Hiap Joo Bakery is a bit of an establishment in old-town JB. It’s one of those fantastically nondescript places that looks like it could do with a lick of paint (or six) and a face-lift, but still attracts hordes of people (you can tell the Singaporeans by their excitable discourse about “what’s good?”) that form snaking queues along Jalan Tan Hiok Nee in order to get their fix of baked stuff. Even the Sultan’s a fan, although I can’t imagine him queueing for as long as the rest of us plebs.
Apparently started by an English bloke way back in 1919, it has since passed along multiple generations of the same family. Nowadays grandparents and grandchildren alike all pitch in to keep on top of the orders (a truly fantastic sight). Like the ownership, the baking methods have changed little since inception: wood-fired ovens, natural ingredients and flavours, and a lot of labour. The commitment to the process of baking may be inefficient, but it pays off: the outputs are, generally speaking, de-lish.
The buns, breads and cakes come in batches and sell out within minutes, so don’t go thinking you can waltz up and order whatever you like, whenever you want. When I visited, the first batch of red bean, coconut and peanut buns was ready at about 11.30am, the banana bread at 12.30pm. The coconut buns and banana cake are the specials, so grab them whilst you can.
Hiap Joo Bakery & Biscuit Factory
13 Jalan Tan Hiok Nee, Johor Bahru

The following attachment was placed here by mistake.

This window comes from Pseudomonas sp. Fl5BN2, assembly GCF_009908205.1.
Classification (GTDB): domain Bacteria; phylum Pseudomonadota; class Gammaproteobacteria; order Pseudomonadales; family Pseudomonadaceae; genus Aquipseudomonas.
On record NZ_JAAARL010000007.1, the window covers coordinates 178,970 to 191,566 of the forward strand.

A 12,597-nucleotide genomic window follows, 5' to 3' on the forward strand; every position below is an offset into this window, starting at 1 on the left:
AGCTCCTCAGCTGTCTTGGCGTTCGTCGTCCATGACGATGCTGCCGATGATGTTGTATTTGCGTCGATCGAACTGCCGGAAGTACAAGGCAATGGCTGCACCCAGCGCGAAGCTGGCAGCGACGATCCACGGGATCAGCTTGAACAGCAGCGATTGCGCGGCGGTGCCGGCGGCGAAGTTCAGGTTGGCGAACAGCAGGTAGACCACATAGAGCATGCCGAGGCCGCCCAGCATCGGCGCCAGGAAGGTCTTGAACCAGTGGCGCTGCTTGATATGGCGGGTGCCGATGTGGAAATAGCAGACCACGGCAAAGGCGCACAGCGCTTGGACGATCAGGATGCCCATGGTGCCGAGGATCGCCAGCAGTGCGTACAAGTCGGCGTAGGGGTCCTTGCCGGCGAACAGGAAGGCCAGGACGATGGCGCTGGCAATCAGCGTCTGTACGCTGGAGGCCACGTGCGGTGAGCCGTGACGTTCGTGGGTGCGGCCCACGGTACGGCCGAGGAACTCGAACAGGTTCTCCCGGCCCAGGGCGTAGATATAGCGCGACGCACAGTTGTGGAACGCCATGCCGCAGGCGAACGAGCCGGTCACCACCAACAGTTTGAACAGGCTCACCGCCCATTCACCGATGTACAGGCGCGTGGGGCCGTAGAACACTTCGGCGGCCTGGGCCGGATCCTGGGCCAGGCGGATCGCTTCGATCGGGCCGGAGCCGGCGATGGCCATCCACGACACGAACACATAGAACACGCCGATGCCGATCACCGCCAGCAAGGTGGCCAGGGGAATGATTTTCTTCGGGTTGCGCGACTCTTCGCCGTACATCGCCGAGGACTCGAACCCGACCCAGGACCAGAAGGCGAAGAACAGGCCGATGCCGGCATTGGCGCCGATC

Open 08.00-18:00 Monday-Saturday; CLOSED Sunday
The coconut buns are actually quite small (about 5cm across), but densely packed with coconut filling. I actually found the filling to be a little dry in places (you can tell by the white tinges to the coconut in the picture), and MiKa found the texture of one bun to be almost sandy (perhaps from the gula melaka?). The weight, warmth and chewiness were all very satisfying, and the outer shell had an intriguing savoury twang thanks to the wood-fired oven.
Slightly bigger than their coconut counterparts, the red bean buns were just as warm and dense to hold. The red bean filling was deliciously soft and creamy, and the bun was light and fluffy. The outer shell was nicely browned and, like the coconut bun, had the same savoury twang that was further enhanced by the sesame seeds. Overall, the layers of red bean, bun and outer shell worked incredibly well together. Very, very nice.
HJB is a Johorian institution that will never go out of fashion. It’s a well-run bakery that has most definitely stood the test of time. Visiting this place is an experience in itself; it’s definitely worth waiting (and queuing) for the freshly baked buns and breads that are churned out.
Johor Kaki’s review